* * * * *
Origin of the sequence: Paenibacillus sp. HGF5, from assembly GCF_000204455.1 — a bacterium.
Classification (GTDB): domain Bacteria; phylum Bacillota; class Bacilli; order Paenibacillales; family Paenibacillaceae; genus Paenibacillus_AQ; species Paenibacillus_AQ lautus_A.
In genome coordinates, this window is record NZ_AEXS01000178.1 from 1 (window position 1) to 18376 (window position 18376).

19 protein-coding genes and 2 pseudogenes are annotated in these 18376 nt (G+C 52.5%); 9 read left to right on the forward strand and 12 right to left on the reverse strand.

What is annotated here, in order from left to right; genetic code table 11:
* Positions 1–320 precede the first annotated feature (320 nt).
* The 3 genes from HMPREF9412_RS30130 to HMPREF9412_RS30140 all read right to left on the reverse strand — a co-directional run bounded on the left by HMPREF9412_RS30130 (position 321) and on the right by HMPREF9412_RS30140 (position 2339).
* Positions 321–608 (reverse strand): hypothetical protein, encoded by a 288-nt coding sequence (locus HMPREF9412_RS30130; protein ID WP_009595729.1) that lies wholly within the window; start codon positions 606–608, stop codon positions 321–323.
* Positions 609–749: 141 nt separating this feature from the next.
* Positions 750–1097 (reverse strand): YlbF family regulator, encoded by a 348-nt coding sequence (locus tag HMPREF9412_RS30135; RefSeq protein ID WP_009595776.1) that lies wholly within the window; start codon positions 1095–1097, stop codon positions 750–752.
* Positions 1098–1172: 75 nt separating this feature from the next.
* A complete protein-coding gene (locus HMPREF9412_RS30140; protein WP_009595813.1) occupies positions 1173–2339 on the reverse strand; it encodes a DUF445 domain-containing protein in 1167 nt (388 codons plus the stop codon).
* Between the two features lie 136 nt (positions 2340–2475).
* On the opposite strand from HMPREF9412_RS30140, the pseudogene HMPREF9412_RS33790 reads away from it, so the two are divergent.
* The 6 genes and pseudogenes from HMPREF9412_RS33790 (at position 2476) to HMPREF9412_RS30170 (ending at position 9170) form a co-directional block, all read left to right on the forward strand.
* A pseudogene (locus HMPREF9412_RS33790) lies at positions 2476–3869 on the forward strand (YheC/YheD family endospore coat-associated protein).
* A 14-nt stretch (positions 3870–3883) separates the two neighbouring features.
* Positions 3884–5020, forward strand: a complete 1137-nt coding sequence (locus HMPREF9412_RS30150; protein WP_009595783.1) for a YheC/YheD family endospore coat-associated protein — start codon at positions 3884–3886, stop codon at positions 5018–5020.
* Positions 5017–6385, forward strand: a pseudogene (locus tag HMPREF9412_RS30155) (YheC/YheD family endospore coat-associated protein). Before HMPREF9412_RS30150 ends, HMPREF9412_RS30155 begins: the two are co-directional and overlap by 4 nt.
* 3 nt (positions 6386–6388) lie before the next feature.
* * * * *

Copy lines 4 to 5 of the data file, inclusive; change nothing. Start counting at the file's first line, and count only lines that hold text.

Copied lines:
19 protein-coding genes and 2 pseudogenes are annotated in these 18376 nt (G+C 52.5%); 9 read left to right on the forward strand and 12 right to left on the reverse strand.

What is annotated here, in order from left to right; genetic code table 11: